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Honda working on innovative motorcycle airbags

Has written for dozens of magazines and websites, including most of the world’s biggest bike titles, as well as dabbling in car and technology journalism.



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Airbags have been the norm in cars for decades and most now have several of them to protect occupants from every angle – but on bikes the idea appeared to have stalled with the launch of the Honda Gold Wing airbag back in 2006.

Now, though, Honda is pursuing a new line of airbag development that could finally bring motorcyclists the same sort of safety benefit that car users have enjoyed for so long, addressing not only the shortcomings of the Gold Wing airbag system but also the barriers preventing wider adoption of airbag-equipped clothing.


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At the moment, airbags for bikes can be split into two distinct forms. There’s the Gold Wing’s car-style bag – an idea that hasn’t been adopted elsewhere – and the growing number of clothing options with airbags built-in to leathers.

The Gold Wing’s airbag has proved effective, with plenty of anecdotal evidence from riders who’ve been saved from injury by the system, but it has limitations. As a front-mounted bag, it’s real use only comes frontal crashes – typical SMIDSY ones, for instance, where a car pulls into the bike’s path. Combined with the Gold Wing’s armchair-like seating position and low centre of gravity, which means the rider’s posture is predictable and they’re less likely to be thrown over the bars, it works well in that type of crash. However, it’s proved impossible to adopt on other types of bike, where riders move around more and higher C-of-G means they’re likely to flip forward in the same type of accident, possibly missing the airbag altogether.

Meanwhile, clothing-mounted airbags like those used by MotoGP riders are effective but rely on you choosing to wear them. They’re also inevitably limited in size by the fact they have to be built into jackets or leathers.



Honda’s solution to these problems has emerged in a host of new patent applications, showing several different takes on the same idea. The core concept is to have an airbag that’s built into the seat of a motorcycle but wraps around the rider in the event of a crash, detaching from the bike in the process to protect the user even when they’ve been thrown clear.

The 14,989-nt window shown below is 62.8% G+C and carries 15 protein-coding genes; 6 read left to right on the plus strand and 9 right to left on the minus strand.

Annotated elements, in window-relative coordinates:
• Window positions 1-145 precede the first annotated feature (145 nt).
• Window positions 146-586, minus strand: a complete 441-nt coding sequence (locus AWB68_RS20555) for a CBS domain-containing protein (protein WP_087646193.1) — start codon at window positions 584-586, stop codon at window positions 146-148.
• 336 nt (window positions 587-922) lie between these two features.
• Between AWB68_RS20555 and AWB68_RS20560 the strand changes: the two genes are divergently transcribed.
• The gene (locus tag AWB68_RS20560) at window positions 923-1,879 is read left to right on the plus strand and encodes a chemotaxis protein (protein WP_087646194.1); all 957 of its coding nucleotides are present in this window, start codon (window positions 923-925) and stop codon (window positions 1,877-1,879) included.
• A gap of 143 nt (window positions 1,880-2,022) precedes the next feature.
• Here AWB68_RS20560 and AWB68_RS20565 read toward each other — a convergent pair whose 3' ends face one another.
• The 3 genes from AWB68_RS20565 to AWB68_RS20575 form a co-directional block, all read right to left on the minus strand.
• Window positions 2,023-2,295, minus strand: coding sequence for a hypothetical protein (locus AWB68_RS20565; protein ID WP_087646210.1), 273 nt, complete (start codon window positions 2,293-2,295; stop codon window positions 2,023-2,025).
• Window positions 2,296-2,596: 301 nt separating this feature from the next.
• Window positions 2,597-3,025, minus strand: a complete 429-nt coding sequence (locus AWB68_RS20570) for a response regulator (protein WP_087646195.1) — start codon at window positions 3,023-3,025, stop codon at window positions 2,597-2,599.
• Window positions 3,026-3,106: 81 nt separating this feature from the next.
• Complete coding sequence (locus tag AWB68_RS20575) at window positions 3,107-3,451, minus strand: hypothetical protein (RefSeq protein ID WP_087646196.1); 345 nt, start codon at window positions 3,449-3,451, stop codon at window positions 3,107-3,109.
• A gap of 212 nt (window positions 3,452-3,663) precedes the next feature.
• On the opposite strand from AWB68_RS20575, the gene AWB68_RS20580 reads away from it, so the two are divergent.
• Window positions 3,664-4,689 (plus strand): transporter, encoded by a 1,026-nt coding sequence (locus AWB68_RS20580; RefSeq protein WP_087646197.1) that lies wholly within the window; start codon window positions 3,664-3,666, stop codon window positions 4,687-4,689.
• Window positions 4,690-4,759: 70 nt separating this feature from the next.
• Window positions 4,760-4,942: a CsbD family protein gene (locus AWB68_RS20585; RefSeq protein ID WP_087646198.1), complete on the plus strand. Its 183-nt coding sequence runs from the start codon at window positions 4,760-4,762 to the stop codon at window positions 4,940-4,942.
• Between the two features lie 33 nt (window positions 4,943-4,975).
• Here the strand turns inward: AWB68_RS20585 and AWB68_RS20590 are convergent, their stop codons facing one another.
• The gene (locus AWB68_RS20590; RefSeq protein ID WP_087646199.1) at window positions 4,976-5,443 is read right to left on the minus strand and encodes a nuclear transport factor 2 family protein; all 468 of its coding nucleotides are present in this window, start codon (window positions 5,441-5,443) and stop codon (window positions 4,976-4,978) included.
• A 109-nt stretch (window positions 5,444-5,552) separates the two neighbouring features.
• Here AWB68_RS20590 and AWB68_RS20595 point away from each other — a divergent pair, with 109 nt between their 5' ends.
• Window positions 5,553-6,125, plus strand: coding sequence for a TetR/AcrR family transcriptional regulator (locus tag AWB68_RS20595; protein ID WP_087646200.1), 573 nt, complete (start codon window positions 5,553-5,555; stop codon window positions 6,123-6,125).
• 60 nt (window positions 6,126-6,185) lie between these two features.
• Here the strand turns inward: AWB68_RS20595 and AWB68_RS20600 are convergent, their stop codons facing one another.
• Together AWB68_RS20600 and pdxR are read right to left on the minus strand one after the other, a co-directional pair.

The various designs differ in the shape of the airbag itself and in where it’s mounted. In some versions, the bag is in the front of the seat, bursting (somewhat disconcertingly) from between your legs when it’s triggered. Other variations on the idea mount the airbag in the centre of the seat, shaping it to wrap around the rider from behind. There are also several different shapes for the bags themselves, but all share the same idea of gripping the rider, either around the torso or arms, and then detaching from the bike. That means if you’re thrown clear, the airbag goes with you.



There are several advantages over existing systems. Compared to the Gold Wing’s fixed airbag, the new design should work in a wide array of different crash scenarios, not just frontal accidents. And unlike clothing-mounted airbags, there’s no limit on the size of the bag or its inflation system since the latter remains on the bike even when the airbag detaches.

That means the system could use an explosive, car-style inflator system, which will remain in the seat at all times and can provide a vast amount of gas in a fraction of a second to inflate the airbag before your body hits anything solid. Once inflated, the patent documents describe how the airbag is sealed, using heat to melt closed, and detached from the inflator, allowing it to go with the rider rather than staying with the bike. Like a car’s airbag, there’s  a valve built into the bag itself to allow it to deflate at a preselected speed, absorbing impacts in the process.



While the existence of the patent documents is no guarantee that the idea will reach production, the sheer number of applications Honda has made around this concept suggests it’s a project in receipt of substantial investment.

Honda has publicly stated its intention that by 2050 there should be zero traffic collision fatalities involving its bikes. While much of the work towards that goal involves preventing crashes rather than mitigating their effect, using rider-assist and sensor technologies in the process, the airbag idea shown here is certainly a valuable additional route towards that goal.


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